WHERE TO STOCKPILE KI?
U.S. Nuclear Regulatory Commission:
NRC’s NUREG-1623 points out that radioactive iodide can travel hundreds of miles on the winds. An increase in cancer caused by Chernobyl,was detected in Belarus, Russia and Ukraine. Notably, this increase, seen in areas more that 150 miles from the site, continues to this day and primarily affects children who were 0-14 years old at the time of the accident…the vast majority of the thyroid cancers were diagnosed among those living more than 31 miles from the site.
The 2001 figures showed 11,000 thyroid cancers at 31 miles.
NRC's NUREG/CR 1433 said that for children, the following dangers might occur from the inhalation of nuclear materials after a massive core-melt atmospheric accident (like Chernobyl).
Approximate Dangers of a Core-Melt Atmospheric Accident for Children
World Health Organization:
The recently updated (1999) World Health Organization (WHO) Guidelines for Iodine Prophylaxis following Nuclear Accidents states in its abstract regarding thyroid cancer caused by the Chernobyl disaster:
This increase in incidence has been documented up to 500 km from the accident site.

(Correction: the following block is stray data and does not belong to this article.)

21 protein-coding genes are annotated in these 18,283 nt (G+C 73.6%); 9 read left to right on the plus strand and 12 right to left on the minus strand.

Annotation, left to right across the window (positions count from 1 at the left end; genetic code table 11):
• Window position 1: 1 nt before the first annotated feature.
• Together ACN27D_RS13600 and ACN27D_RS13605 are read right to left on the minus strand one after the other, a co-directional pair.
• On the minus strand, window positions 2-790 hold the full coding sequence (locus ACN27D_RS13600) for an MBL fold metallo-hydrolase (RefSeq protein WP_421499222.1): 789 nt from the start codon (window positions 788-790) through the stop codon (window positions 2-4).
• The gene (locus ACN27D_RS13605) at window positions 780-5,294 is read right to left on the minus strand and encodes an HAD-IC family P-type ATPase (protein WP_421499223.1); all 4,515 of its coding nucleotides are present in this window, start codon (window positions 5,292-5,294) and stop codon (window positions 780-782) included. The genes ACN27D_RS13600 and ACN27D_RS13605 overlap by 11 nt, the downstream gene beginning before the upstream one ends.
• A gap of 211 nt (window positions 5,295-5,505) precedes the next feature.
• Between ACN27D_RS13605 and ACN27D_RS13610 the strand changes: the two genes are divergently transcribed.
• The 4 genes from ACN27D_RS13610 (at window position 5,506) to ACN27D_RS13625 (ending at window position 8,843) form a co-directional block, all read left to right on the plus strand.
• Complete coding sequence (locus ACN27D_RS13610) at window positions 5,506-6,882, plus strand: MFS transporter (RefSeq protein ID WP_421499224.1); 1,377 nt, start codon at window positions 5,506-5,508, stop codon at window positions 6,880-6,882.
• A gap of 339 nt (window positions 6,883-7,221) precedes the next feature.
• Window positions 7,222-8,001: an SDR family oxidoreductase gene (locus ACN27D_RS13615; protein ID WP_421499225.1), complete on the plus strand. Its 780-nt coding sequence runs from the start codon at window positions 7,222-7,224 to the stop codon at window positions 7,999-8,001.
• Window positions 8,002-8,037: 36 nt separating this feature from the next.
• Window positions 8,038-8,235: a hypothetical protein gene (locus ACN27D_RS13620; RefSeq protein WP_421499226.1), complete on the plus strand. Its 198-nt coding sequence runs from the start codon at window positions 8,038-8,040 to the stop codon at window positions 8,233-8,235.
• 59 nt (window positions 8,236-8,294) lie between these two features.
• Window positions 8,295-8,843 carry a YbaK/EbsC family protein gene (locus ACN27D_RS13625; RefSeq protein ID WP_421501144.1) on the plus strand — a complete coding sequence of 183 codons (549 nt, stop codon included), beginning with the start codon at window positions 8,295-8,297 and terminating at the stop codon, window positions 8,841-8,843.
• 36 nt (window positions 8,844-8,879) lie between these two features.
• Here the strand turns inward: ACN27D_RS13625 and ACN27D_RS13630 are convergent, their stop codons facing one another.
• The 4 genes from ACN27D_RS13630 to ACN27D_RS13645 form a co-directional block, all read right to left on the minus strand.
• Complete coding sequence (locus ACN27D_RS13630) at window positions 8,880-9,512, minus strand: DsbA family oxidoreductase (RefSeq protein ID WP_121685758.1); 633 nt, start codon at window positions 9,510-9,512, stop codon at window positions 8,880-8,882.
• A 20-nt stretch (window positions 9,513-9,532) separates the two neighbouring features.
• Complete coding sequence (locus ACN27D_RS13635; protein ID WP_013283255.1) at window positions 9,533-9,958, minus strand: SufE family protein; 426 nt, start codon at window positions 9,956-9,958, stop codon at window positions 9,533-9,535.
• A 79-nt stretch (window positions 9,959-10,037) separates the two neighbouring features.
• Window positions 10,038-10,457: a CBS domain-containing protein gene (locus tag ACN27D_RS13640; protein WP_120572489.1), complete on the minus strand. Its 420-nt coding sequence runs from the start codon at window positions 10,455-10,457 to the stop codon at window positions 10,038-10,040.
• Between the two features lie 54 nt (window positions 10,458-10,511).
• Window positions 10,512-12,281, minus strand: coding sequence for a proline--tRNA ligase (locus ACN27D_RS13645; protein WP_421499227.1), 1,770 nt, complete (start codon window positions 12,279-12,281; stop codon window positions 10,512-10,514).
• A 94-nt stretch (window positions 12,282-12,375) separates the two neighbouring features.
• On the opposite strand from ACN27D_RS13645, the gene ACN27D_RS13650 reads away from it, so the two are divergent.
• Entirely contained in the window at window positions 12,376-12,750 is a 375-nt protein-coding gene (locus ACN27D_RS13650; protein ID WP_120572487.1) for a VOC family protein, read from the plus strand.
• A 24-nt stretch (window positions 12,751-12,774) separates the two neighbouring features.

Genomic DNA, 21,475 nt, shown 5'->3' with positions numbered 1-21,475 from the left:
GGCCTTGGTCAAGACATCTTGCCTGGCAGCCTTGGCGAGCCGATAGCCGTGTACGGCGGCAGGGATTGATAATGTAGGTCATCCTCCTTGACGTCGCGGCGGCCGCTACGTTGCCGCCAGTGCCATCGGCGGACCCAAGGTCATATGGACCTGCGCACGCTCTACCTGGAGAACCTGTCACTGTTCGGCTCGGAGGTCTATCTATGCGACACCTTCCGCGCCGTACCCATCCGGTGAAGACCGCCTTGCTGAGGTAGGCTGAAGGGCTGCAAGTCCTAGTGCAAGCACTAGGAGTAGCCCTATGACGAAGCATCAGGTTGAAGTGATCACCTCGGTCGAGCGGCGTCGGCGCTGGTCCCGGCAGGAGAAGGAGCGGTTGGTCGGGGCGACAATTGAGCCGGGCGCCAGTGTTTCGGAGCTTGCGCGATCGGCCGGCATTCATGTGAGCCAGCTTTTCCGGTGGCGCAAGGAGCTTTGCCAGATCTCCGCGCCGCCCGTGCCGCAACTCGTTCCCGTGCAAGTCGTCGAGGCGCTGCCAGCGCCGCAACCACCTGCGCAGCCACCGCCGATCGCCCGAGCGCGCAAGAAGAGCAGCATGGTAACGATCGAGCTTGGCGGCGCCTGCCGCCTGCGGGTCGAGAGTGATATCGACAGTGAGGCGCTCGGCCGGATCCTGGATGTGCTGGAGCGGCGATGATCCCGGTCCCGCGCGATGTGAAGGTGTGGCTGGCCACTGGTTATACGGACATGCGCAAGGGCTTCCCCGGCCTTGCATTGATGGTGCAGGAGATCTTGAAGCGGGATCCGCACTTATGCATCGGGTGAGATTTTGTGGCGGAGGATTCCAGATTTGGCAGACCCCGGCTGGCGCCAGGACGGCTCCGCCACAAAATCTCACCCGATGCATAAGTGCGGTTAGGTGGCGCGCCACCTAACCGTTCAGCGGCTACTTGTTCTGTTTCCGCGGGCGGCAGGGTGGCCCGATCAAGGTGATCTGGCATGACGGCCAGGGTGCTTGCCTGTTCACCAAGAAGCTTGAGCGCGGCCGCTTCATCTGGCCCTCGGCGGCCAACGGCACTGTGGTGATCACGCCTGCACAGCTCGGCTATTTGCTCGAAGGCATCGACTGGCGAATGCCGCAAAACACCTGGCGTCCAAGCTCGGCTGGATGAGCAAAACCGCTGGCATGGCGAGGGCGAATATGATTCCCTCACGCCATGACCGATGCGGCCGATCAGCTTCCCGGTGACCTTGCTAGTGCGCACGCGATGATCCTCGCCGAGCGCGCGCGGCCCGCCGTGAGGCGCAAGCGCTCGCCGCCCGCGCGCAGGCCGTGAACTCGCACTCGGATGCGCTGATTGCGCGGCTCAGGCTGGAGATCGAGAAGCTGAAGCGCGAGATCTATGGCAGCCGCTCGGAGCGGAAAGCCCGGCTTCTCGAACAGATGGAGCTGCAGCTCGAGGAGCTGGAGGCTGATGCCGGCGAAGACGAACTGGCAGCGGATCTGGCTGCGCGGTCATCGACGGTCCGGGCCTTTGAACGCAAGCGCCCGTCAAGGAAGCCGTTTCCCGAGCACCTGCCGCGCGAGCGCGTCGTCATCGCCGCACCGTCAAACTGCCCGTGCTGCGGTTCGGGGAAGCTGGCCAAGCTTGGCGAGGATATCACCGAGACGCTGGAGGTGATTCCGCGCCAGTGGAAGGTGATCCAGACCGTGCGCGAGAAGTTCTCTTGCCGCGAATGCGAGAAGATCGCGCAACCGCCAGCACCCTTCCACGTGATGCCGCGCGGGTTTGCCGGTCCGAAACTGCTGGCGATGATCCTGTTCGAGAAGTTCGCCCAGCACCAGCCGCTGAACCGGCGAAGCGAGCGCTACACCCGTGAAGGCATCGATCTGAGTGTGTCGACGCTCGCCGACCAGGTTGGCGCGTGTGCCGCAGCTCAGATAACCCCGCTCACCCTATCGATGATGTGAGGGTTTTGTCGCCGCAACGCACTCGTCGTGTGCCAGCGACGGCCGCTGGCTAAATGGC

...And therefore... That stockpiling (KI or KIO3) is warranted, when feasible, over much wider areas than normally encompassed by emergency planning zones, and that the opportunity for voluntary purchase be part of national plans.
The World Health Organization says further that stockpiles of KI should be kept locally in schools, hospitals, fire stations, and the like.
Where to Stockpile at Home and in the Community
KI should be on-hand in…
Home/Personal Use: KI should be kept in your medicine cabinet; car glove box; and recreational vehicle – boat, motor home.
Schools/Pre-Schools/ Day Care Centers: Even if you have KI in your home, it will not do your children any good if an accident occurs during school hours. Children are the most vulnerable population.
Shelters: In a nuclear disaster, the protective action will be “shelter” or “evacuate.” If the call is to shelter and you are either a visitor to town or a resident of town, but not near to your home when the alarm sounds, you should go immediately to a public shelter. There, you should be offered KI. Minors, unaccompanied by a parent or guardian, should be given KI if their parent/guardian has a signed permission on record with the town.
Institutions: correctional facilities; hospitals; nursing homes; residential homes.
Reception Centers & Mass Care Facilities: In a nuclear disaster Reception Centers and Mass Care Facilities have been set up outside the 10-mile EPZ to assist evacuees from the EPZ communities.